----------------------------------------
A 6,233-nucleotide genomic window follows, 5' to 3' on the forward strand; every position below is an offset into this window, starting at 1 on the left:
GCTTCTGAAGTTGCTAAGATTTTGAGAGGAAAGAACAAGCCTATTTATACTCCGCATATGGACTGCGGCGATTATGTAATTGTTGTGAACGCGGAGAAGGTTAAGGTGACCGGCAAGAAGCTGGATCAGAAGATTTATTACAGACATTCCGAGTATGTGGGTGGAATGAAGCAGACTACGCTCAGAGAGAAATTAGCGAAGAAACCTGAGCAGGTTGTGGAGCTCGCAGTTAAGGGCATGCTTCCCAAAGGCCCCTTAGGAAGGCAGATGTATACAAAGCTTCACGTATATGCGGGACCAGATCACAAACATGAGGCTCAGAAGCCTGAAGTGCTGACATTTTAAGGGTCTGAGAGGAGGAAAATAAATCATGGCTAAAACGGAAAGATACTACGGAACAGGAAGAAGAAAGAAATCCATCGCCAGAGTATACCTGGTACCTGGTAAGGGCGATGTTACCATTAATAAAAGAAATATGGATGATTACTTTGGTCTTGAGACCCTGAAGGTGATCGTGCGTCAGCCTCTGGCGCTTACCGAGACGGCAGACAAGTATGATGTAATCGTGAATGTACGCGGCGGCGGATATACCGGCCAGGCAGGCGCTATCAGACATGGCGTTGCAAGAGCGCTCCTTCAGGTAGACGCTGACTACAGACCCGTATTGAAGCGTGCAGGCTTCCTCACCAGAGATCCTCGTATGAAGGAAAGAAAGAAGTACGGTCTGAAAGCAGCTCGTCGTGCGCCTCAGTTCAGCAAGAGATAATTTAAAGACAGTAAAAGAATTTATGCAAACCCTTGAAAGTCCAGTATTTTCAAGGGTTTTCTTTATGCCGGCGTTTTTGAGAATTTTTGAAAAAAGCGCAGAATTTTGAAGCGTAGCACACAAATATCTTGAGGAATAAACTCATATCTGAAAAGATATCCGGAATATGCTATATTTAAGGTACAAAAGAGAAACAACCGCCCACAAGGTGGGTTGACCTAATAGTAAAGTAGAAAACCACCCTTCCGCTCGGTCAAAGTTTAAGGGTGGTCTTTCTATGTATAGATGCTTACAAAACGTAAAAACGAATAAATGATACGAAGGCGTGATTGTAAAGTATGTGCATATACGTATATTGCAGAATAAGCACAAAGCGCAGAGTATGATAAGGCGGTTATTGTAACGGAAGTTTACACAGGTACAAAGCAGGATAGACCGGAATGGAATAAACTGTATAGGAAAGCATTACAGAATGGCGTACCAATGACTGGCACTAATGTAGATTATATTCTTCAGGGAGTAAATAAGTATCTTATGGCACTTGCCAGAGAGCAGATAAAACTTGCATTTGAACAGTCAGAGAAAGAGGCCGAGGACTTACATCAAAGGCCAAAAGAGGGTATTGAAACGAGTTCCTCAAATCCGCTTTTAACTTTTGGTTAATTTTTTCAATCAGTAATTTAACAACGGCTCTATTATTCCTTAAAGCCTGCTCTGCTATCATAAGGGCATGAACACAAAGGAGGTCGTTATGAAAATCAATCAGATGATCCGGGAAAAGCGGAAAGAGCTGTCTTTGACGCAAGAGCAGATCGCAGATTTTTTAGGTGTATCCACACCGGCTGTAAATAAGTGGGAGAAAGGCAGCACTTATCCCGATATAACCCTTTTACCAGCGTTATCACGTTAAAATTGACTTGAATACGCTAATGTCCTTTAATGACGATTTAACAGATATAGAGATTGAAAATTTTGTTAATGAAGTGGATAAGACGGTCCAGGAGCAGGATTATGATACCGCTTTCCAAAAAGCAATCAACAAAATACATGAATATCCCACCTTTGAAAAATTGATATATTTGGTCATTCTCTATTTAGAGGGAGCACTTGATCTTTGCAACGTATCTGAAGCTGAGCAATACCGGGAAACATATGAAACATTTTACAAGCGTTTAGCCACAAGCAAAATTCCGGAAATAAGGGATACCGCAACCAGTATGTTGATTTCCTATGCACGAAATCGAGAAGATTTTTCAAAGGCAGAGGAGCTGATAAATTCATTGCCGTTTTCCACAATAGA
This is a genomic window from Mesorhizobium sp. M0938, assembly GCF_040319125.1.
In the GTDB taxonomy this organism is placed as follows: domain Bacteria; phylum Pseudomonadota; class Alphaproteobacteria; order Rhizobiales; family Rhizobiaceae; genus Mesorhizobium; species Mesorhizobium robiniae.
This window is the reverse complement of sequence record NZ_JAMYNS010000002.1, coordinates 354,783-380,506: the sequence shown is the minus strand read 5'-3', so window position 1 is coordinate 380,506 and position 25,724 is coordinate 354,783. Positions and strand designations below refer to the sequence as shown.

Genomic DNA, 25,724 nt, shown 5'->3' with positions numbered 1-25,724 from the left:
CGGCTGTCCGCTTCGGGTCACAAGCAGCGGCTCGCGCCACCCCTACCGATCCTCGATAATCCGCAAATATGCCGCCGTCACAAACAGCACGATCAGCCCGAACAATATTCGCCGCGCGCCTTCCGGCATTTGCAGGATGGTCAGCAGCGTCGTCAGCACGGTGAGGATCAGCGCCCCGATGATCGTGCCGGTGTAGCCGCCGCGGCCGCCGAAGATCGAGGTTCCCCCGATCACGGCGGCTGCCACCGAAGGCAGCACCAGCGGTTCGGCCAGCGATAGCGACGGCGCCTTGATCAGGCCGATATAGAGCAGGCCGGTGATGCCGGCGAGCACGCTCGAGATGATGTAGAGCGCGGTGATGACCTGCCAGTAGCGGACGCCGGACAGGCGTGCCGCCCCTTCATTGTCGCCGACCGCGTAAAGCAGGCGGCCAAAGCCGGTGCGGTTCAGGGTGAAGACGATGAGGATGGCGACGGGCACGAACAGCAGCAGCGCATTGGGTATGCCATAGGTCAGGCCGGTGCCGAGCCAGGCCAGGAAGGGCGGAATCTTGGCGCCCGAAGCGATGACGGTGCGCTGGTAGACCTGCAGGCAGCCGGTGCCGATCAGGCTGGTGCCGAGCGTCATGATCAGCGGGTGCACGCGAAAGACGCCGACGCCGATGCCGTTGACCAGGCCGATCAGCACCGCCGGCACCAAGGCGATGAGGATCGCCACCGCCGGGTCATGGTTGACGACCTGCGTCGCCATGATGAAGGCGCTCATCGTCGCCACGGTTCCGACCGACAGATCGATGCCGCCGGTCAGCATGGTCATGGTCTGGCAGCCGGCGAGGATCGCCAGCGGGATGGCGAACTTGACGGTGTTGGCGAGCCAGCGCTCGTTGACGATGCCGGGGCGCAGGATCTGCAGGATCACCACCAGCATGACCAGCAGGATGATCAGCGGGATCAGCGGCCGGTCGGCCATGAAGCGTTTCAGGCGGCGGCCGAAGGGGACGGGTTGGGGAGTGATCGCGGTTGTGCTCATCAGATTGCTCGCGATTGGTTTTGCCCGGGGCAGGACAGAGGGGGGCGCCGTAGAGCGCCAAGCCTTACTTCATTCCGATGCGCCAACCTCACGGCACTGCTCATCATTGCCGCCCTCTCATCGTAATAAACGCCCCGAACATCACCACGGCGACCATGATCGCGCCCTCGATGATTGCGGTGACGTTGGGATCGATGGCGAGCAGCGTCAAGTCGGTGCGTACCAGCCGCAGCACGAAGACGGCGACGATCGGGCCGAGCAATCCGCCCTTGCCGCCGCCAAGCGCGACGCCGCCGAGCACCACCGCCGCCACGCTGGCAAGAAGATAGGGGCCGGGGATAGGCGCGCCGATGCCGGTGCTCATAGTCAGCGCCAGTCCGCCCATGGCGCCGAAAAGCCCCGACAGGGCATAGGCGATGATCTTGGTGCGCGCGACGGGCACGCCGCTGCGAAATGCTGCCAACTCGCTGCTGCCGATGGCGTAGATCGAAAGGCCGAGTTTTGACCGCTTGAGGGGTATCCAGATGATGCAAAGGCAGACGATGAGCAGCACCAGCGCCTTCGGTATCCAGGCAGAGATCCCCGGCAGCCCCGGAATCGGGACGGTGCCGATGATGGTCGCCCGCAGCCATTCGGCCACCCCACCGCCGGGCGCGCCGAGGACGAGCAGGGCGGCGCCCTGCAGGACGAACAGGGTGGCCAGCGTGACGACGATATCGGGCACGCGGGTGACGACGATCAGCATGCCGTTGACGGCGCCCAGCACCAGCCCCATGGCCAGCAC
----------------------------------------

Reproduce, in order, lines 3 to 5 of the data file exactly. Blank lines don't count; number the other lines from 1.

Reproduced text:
This is a genomic window from Mesorhizobium sp. M0938, assembly GCF_040319125.1.
In the GTDB taxonomy this organism is placed as follows: domain Bacteria; phylum Pseudomonadota; class Alphaproteobacteria; order Rhizobiales; family Rhizobiaceae; genus Mesorhizobium; species Mesorhizobium robiniae.
This window is the reverse complement of sequence record NZ_JAMYNS010000002.1, coordinates 354,783-380,506: the sequence shown is the minus strand read 5'-3', so window position 1 is coordinate 380,506 and position 25,724 is coordinate 354,783. Positions and strand designations below refer to the sequence as shown.